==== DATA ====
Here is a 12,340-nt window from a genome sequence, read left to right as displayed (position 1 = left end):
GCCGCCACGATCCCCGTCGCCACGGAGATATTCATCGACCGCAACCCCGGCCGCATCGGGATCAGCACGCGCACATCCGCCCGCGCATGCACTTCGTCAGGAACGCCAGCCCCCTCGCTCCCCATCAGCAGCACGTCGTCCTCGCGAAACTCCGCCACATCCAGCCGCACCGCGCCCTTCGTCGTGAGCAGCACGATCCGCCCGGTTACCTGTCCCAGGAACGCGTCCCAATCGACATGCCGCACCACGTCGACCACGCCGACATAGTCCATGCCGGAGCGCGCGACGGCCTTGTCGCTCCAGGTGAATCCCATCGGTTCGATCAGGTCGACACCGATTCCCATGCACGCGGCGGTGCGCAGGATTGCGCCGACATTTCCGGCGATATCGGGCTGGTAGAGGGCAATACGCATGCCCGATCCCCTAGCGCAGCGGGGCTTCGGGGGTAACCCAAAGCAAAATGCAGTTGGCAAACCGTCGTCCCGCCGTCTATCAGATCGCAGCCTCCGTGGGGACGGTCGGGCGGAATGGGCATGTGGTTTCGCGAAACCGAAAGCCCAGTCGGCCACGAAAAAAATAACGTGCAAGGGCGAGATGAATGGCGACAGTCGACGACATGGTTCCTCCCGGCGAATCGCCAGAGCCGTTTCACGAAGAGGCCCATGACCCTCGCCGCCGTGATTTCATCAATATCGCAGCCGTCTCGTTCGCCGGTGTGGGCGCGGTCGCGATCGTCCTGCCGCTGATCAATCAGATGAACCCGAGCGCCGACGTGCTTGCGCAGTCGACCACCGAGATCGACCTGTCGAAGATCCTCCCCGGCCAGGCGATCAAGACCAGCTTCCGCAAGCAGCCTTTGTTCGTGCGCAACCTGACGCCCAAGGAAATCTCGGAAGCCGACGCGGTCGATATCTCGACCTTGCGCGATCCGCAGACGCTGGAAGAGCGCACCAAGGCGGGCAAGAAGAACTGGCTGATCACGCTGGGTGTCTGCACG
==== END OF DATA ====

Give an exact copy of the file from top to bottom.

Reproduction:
Here is a 12,340-nt window from a genome sequence, read left to right as displayed (position 1 = left end):
GCCGCCACGATCCCCGTCGCCACGGAGATATTCATCGACCGCAACCCCGGCCGCATCGGGATCAGCACGCGCACATCCGCCCGCGCATGCACTTCGTCAGGAACGCCAGCCCCCTCGCTCCCCATCAGCAGCACGTCGTCCTCGCGAAACTCCGCCACATCCAGCCGCACCGCGCCCTTCGTCGTGAGCAGCACGATCCGCCCGGTTACCTGTCCCAGGAACGCGTCCCAATCGACATGCCGCACCACGTCGACCACGCCGACATAGTCCATGCCGGAGCGCGCGACGGCCTTGTCGCTCCAGGTGAATCCCATCGGTTCGATCAGGTCGACACCGATTCCCATGCACGCGGCGGTGCGCAGGATTGCGCCGACATTTCCGGCGATATCGGGCTGGTAGAGGGCAATACGCATGCCCGATCCCCTAGCGCAGCGGGGCTTCGGGGGTAACCCAAAGCAAAATGCAGTTGGCAAACCGTCGTCCCGCCGTCTATCAGATCGCAGCCTCCGTGGGGACGGTCGGGCGGAATGGGCATGTGGTTTCGCGAAACCGAAAGCCCAGTCGGCCACGAAAAAAATAACGTGCAAGGGCGAGATGAATGGCGACAGTCGACGACATGGTTCCTCCCGGCGAATCGCCAGAGCCGTTTCACGAAGAGGCCCATGACCCTCGCCGCCGTGATTTCATCAATATCGCAGCCGTCTCGTTCGCCGGTGTGGGCGCGGTCGCGATCGTCCTGCCGCTGATCAATCAGATGAACCCGAGCGCCGACGTGCTTGCGCAGTCGACCACCGAGATCGACCTGTCGAAGATCCTCCCCGGCCAGGCGATCAAGACCAGCTTCCGCAAGCAGCCTTTGTTCGTGCGCAACCTGACGCCCAAGGAAATCTCGGAAGCCGACGCGGTCGATATCTCGACCTTGCGCGATCCGCAGACGCTGGAAGAGCGCACCAAGGCGGGCAAGAAGAACTGGCTGATCACGCTGGGTGTCTGCACG